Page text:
Another main course is a thick shiitake mushroom stuffed with multi-grain risotto, accompanied by a slice of crunchy colinky pumpkin, a sprig of asparagus, and some leafy kale. For the risotto stock, Shimomura uses daitokuji natto (koji-fermented dried soya beans) together with kelp dashi and peanut oil. “There are different layers of umami in this dish,” he explains. “Guanylic acid from the shiitake, aspartic acid from the asparagus, glutamic acid from the kelp.” He finishes off with a sweet and sour plum sauce, which adds a refreshing note.

Most of the stocks and sauce bases Shimomura uses in his kitchen are vegan. He adds in cream or meat stocks after for his regular gastronomic course.

“Traditionally, Japanese food does not contain much meat or daily produce, and our palate is familiar with clean flavours. We have lots of fermented materials which give dishes plant-based umami. This is one advantage Japanese chefs have in creating vegan dishes,” concludes Shimomura.

Chef Kotaro Noda of FARO Shiseido

FARO is located in the heart of Tokyo, Ginza. An Italian restaurant with 18 years of history, it is owned by world-renowned cosmetic company, the Shiseido Group. In October 2018, FARO renewed its concept and style as an innovative, vegan-friendly Italian restaurant. Kotaro Noda, chef of Bistrot64, a one Michelin-starred ‘neo-bistrot’ in Rome, Italy, was appointed as the executive chef.

“I would like to bring in cutting-edge Italian cuisine, which rarely exists in Tokyo even though it is an international city,” he says.

He has a point. Other than vegan-specialty restaurants, not many restaurants in Tokyo serve vegan courses in their menu. Vegan courses are typically considered a special dietary request. Not so in Rome, where Noda notes, “Nowadays, it is normal to see vegan menus in restaurants in Italy.”

To showcase this stylistic difference, during his first few months at FARO, Noda served only the vegan menu for lunch. (Now he serves a non-vegan menu as well.) Noda explains that there is a reason for his insistence on pushing plant-based dishes. Before he took over the kitchen of FARO, he had visited many passionate producers all over Japan. Throughout the journey, he realised that agriculture in Japan is not sustainable, especially for the farmers. As he had grown up in Ehime prefecture, which is famous for its production of mandarin oranges, he knew full well the problems faced by the local farmers.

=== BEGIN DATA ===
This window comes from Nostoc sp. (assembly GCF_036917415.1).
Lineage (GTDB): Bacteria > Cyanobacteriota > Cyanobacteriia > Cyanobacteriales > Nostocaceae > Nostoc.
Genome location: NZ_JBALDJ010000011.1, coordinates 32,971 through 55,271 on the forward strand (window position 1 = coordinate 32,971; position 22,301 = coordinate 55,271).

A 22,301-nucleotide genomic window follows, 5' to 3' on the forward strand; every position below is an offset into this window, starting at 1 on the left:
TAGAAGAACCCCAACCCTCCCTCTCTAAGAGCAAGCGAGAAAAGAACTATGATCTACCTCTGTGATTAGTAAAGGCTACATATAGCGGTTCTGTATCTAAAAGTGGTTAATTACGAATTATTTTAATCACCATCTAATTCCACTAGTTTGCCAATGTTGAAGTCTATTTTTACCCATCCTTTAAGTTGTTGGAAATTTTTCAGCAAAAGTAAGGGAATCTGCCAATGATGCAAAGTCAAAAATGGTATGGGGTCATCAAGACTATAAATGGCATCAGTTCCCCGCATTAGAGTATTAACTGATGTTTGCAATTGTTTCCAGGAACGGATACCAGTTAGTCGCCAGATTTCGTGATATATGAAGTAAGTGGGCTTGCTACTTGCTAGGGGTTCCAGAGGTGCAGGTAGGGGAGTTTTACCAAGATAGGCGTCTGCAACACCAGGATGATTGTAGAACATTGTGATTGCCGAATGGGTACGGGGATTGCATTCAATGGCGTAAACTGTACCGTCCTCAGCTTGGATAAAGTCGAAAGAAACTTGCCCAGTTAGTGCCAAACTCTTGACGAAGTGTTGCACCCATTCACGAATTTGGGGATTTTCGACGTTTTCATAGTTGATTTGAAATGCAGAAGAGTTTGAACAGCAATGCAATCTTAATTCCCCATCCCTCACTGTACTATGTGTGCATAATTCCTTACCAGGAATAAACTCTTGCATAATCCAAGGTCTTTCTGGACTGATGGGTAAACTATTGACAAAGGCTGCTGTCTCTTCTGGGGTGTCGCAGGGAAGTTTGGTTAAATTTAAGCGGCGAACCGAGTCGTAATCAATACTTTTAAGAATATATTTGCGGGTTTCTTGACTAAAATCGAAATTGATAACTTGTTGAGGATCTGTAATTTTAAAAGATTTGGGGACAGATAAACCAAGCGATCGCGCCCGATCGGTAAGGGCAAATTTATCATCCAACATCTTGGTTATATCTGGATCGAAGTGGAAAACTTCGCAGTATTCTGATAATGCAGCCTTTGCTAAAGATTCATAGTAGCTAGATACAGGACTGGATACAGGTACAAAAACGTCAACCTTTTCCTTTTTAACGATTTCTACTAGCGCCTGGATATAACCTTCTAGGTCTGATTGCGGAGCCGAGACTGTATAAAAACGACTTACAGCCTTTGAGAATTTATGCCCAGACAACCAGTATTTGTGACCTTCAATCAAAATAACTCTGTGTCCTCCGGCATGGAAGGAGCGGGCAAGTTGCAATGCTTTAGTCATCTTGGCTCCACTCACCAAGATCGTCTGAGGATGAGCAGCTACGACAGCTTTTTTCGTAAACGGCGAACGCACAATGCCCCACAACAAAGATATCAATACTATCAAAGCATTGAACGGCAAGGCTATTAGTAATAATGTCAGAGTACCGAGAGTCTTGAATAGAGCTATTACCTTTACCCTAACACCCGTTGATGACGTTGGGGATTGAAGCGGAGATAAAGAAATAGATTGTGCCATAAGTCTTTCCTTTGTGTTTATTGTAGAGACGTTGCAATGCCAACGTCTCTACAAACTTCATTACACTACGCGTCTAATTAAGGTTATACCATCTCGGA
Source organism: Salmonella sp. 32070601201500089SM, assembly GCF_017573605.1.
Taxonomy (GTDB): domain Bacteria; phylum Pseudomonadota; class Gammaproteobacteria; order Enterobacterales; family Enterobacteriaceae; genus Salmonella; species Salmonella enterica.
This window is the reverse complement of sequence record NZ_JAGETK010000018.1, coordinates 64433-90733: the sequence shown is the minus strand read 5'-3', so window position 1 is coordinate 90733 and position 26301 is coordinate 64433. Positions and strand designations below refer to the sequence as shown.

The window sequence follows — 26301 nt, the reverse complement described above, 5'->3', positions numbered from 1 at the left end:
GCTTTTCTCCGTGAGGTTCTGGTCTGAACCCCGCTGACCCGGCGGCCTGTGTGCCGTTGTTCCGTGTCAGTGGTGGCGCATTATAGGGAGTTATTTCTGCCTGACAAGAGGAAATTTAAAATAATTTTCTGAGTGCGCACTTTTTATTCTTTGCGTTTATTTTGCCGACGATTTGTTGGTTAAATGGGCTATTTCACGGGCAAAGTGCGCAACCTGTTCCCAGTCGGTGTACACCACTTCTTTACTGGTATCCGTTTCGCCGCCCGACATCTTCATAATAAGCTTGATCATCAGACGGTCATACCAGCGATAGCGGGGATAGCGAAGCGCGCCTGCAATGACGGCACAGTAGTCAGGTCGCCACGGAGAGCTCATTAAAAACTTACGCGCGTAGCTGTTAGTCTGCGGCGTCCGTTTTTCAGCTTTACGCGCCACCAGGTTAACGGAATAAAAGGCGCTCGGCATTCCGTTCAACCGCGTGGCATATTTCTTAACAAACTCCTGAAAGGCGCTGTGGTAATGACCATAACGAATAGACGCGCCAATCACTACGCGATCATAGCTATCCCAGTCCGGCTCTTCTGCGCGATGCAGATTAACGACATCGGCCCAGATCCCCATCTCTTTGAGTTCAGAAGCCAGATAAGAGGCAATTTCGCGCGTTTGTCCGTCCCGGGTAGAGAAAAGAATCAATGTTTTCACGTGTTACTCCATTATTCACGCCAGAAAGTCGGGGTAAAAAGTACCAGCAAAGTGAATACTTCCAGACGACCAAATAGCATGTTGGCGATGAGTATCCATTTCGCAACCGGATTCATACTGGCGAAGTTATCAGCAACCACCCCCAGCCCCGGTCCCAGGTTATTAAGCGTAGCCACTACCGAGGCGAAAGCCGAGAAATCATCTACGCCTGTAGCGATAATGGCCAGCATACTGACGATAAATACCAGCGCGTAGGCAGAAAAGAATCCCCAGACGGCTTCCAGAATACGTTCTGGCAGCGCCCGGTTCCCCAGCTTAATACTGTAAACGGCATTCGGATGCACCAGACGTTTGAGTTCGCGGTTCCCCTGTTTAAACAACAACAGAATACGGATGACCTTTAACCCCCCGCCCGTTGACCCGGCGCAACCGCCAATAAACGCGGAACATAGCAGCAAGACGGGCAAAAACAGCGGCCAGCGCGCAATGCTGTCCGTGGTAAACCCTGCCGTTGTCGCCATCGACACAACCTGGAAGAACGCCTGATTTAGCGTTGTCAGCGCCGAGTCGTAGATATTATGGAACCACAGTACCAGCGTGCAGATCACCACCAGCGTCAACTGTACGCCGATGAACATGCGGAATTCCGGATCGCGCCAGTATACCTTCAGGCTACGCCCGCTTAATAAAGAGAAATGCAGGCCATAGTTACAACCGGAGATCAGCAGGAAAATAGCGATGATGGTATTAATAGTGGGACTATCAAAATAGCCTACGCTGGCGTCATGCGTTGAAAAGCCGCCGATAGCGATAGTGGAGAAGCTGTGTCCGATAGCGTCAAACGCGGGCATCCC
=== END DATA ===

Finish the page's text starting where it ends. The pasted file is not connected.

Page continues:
“Compared to animal protein, the price of vegetables is too cheap, even though farmers put in as much effort into growing vegetables as producing meat or fish,” he points out. Also, in Japan, sensuousness of the produce matters – sometimes too much so. “If the shape is not perfect, farmers cannot sell the vegetables. Japanese tend to think that everything needs to be in the same shape, the same size. But that is impossible. Nature isn’t something we can control.”

So Noda selected farmers whom he could rely on, and told them frankly, “Please send me whatever you have in the farm. I don’t care about the shape nor size.” He buys irregular products at regular prices, believing that to use such produce is the way to be sustainable.

Even though he was trained in Michelin-starred restaurants, Noda chose to open a casual bistro, because he was tired of the way many fine dining restaurants saw food. “Chefs tend to use only the finest parts of the produce, and throw away the rest,” he says. “We need to appreciate what nature gives us and not waste it. Otherwise, we cannot sustain our lives in the future, especially when the world population is growing so fast.”

Now Noda has started a new challenge: to elevate vegan dishes to fine dining elegance. “Salt plays an important role in satisfying the palate. In Asia, the amount of salt used in dishes is much less than in Italy.” He had cooked recently in Beijing, China, and found Chinese food flavourful despite the lower use of salt.

“In Beijing cuisine, there are nine types of expressions of flavours. The other varieties of flavours help to compliment saltiness.” He applies a similar concept in his zucchini dish. As Japanese zucchini is very light in flavour, he brushes a small amount of chilli oil all over the plate before laying on the zucchini slices, so as to enhance their delicate sweetness.

Noda feels deeply about promoting a vegan diet and eating sustainably. The father to a two-year-old boy adds, “If we continue eating the way we do, we might have nothing to eat maybe 30 years down the road, after our children’s era. I don’t mean everyone needs to eat vegan food every day. But it would be good if we could change our eating habits a little, and replace our dining out experiences with plant-based menus every once in a while.”

Flavourful, aromatic, satisfying and healthy, vegan dishes are here to stay, and fine dining restaurants like FARO and Édition Koji Shimomura are paving the way. By going vegan, we not only celebrate the pleasures of gastronomy, we also play a part in transforming the future of our planet.

A writer by profession, a gourmand by passion.